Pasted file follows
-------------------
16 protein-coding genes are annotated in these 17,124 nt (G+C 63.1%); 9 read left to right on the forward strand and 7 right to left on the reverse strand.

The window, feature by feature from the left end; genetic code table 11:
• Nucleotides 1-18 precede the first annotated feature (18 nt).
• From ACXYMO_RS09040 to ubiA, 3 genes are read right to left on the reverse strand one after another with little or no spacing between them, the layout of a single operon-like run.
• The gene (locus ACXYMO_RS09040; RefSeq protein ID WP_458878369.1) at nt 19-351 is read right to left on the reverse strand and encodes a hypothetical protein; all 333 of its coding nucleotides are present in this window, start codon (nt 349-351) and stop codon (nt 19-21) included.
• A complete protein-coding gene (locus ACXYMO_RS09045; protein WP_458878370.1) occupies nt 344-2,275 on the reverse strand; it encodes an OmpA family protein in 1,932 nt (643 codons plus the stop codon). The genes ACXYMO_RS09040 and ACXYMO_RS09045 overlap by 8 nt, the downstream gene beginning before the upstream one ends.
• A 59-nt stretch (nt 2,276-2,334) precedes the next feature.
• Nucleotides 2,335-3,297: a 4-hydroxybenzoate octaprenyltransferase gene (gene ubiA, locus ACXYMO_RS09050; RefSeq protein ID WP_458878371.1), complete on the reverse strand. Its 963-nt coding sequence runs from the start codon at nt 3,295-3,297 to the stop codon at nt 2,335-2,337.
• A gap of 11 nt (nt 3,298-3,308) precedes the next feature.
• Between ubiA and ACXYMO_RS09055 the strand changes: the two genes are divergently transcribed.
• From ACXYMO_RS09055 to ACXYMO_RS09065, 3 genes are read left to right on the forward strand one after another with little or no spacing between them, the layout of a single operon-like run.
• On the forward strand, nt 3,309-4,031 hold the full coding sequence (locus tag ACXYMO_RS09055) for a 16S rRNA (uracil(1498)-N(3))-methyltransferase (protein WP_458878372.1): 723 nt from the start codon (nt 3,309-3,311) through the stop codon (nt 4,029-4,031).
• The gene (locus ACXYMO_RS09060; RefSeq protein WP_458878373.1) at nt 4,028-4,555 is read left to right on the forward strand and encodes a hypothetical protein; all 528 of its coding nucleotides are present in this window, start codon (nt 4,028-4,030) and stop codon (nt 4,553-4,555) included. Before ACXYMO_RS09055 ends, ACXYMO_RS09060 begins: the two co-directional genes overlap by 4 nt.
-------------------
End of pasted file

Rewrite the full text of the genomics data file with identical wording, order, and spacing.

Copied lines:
16 protein-coding genes are annotated in these 17,124 nt (G+C 63.1%); 9 read left to right on the forward strand and 7 right to left on the reverse strand.

The window, feature by feature from the left end; genetic code table 11:
• Nucleotides 1-18 precede the first annotated feature (18 nt).
• From ACXYMO_RS09040 to ubiA, 3 genes are read right to left on the reverse strand one after another with little or no spacing between them, the layout of a single operon-like run.
• The gene (locus ACXYMO_RS09040; RefSeq protein ID WP_458878369.1) at nt 19-351 is read right to left on the reverse strand and encodes a hypothetical protein; all 333 of its coding nucleotides are present in this window, start codon (nt 349-351) and stop codon (nt 19-21) included.
• A complete protein-coding gene (locus ACXYMO_RS09045; protein WP_458878370.1) occupies nt 344-2,275 on the reverse strand; it encodes an OmpA family protein in 1,932 nt (643 codons plus the stop codon). The genes ACXYMO_RS09040 and ACXYMO_RS09045 overlap by 8 nt, the downstream gene beginning before the upstream one ends.
• A 59-nt stretch (nt 2,276-2,334) precedes the next feature.
• Nucleotides 2,335-3,297: a 4-hydroxybenzoate octaprenyltransferase gene (gene ubiA, locus ACXYMO_RS09050; RefSeq protein ID WP_458878371.1), complete on the reverse strand. Its 963-nt coding sequence runs from the start codon at nt 3,295-3,297 to the stop codon at nt 2,335-2,337.
• A gap of 11 nt (nt 3,298-3,308) precedes the next feature.
• Between ubiA and ACXYMO_RS09055 the strand changes: the two genes are divergently transcribed.
• From ACXYMO_RS09055 to ACXYMO_RS09065, 3 genes are read left to right on the forward strand one after another with little or no spacing between them, the layout of a single operon-like run.
• On the forward strand, nt 3,309-4,031 hold the full coding sequence (locus tag ACXYMO_RS09055) for a 16S rRNA (uracil(1498)-N(3))-methyltransferase (protein WP_458878372.1): 723 nt from the start codon (nt 3,309-3,311) through the stop codon (nt 4,029-4,031).
• The gene (locus ACXYMO_RS09060; RefSeq protein WP_458878373.1) at nt 4,028-4,555 is read left to right on the forward strand and encodes a hypothetical protein; all 528 of its coding nucleotides are present in this window, start codon (nt 4,028-4,030) and stop codon (nt 4,553-4,555) included. Before ACXYMO_RS09055 ends, ACXYMO_RS09060 begins: the two co-directional genes overlap by 4 nt.